The University of London has reported cash-flow difficulties midway through a programme to reduce the number of buildings it occupies and to downsize its administrative structure.
Under the plans, the university will eventually occupy just five buildings of the original 18.
Eight of the ten postgraduate research institutes that make up its School of Advanced Study are in the process of leaving satellite sites across Bloomsbury and relocating to the university's historic hub, Senate House, which is undergoing refurbishment.
Delays caused by problems gaining listed building consent mean the completion date is almost two years behind schedule. Five institutes are still housed in provisional accommodation.
At the end of the financial year, the university recorded a deficit of nearly £12 million and net current liabilities of £21 million.
Financial statements for 2006-07 acknowledge that this has put a strain on the university's liquidity but say that, since the end of the financial year, this position has been "substantially mitigated" through the sale of £5 million worth of property and the restructuring of bank loans.
Richard Cryer, the university's financial director, said the imminent sale of more of the university's estate would release another "substantial" capital sum. The university forecasts that it will be back in surplus in the financial year 2008-09.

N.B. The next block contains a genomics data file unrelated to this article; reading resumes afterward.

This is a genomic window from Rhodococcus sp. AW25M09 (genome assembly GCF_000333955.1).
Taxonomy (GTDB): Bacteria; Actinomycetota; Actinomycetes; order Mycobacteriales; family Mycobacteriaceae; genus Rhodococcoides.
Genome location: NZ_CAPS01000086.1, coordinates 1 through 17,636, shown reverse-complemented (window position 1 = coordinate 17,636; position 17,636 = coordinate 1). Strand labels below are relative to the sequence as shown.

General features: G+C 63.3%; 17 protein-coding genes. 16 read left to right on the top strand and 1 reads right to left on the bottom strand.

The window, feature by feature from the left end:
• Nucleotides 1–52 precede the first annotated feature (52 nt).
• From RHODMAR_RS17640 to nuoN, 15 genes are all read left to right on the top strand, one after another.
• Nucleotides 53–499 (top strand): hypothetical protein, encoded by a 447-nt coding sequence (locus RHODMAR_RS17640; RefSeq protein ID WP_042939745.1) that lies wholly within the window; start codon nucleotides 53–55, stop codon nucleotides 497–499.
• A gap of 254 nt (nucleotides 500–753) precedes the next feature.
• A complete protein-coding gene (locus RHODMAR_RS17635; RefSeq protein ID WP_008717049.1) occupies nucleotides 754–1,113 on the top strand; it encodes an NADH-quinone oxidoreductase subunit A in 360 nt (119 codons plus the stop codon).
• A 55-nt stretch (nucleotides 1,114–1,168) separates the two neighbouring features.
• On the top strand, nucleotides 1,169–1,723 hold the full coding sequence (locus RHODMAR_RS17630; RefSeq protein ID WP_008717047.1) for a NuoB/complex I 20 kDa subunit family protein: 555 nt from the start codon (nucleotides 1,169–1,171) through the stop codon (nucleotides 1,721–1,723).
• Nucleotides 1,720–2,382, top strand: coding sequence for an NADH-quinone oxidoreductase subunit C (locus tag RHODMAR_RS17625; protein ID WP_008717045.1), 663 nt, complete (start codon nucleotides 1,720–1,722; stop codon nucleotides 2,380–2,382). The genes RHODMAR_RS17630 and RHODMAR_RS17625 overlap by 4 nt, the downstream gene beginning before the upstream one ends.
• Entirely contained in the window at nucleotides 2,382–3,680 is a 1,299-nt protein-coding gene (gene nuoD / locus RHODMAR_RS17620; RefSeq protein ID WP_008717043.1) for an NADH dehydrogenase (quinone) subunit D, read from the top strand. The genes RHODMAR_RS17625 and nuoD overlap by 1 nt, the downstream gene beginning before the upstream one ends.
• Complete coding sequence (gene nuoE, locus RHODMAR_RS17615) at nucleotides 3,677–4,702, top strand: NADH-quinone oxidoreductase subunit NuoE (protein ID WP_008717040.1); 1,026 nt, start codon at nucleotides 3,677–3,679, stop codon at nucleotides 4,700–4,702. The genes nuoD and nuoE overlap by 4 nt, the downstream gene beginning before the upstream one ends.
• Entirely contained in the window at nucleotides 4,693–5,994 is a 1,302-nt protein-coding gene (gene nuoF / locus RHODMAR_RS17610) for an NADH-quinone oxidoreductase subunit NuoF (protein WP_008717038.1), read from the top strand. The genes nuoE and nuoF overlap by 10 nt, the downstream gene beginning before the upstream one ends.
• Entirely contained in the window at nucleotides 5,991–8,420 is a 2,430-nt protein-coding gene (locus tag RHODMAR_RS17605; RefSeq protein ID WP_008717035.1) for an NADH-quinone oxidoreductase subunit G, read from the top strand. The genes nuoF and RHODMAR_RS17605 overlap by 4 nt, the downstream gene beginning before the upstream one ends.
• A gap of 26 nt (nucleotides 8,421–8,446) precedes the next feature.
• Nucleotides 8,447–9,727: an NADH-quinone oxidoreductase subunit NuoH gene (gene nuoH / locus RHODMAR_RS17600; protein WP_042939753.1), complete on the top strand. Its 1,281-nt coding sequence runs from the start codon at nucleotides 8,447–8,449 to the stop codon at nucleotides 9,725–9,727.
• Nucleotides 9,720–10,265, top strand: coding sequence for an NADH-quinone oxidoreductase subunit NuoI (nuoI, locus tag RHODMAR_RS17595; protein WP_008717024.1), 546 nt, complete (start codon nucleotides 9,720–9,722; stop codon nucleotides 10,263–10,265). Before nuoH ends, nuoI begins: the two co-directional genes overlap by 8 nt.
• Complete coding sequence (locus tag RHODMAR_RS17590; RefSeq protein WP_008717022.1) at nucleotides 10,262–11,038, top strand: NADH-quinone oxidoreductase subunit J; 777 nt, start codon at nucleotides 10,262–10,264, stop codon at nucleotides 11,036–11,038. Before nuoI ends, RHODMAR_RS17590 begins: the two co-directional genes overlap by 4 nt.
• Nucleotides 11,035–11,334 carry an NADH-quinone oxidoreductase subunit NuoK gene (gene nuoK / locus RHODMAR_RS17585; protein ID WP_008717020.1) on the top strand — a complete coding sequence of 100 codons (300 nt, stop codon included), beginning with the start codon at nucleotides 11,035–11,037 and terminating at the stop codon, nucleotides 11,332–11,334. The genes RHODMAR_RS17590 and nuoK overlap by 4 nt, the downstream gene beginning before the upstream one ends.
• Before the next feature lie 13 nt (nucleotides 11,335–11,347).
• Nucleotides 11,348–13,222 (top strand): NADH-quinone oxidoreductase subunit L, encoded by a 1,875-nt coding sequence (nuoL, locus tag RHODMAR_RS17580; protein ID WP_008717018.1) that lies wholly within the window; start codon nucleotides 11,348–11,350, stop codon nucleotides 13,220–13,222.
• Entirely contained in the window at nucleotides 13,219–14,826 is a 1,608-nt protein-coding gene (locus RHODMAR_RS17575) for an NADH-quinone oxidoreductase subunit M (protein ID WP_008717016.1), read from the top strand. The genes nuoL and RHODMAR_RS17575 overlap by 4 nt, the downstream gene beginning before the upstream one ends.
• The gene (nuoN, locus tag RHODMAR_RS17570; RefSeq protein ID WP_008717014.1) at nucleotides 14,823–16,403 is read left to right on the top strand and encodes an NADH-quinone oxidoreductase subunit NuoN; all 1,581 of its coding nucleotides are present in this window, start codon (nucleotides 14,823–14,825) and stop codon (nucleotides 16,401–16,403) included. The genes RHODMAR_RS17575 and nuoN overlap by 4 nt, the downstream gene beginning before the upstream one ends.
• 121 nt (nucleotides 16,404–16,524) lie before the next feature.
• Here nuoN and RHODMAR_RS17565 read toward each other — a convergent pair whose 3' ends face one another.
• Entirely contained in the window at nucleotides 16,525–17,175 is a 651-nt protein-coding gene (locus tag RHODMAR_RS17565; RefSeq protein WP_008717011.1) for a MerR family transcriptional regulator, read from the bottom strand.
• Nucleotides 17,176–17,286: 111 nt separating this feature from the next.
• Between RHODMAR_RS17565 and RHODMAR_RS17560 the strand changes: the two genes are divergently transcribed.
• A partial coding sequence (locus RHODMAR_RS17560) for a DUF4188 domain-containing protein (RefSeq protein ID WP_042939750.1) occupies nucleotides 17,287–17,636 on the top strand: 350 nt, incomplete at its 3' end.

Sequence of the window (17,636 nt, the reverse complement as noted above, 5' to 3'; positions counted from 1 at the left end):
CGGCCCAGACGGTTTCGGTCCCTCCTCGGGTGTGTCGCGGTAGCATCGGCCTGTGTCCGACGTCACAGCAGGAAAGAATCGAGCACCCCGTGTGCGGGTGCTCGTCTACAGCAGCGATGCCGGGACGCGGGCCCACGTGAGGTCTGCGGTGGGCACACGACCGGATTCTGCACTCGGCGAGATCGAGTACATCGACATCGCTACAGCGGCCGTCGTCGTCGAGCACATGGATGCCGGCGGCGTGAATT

In Russell Square, several buildings have been taken on by the School of Oriental and African Studies, others will go to Birkbeck College, and the university's computing centre will be taken on by University College London.
The refurbishment of Senate House is now due to be completed in 2009.
"This will return the major part of the building to use as an academic resource," said Mr Cryer.
He said the administrative part of the university had "significantly downsized" and continued to do so.
The four other buildings that will remain in use are Stewart House, the Warburg Institute, the Institute of Advanced Legal Studies and the University of London Union.
Meanwhile the Higher Education Funding Council has agreed to increase funding for the School of Advanced Study by 10 per cent, following a fundamental review of its work.
The review, by Sir Ivor Crewe, said the school's long-term financial position was "untenable" and needed to be addressed "as a matter of urgency". It recommended that Hefce increase its funding of the school by £600,000 in 2008-09, in return for "far-reaching" governance reform of the school.
The review also warned that delays to the renovation of Senate House might have adversely affected the institutes' financial performances and planning.
New governance arrangements for the University of London, which will hand more power to its colleges, are due to come into effect this summer.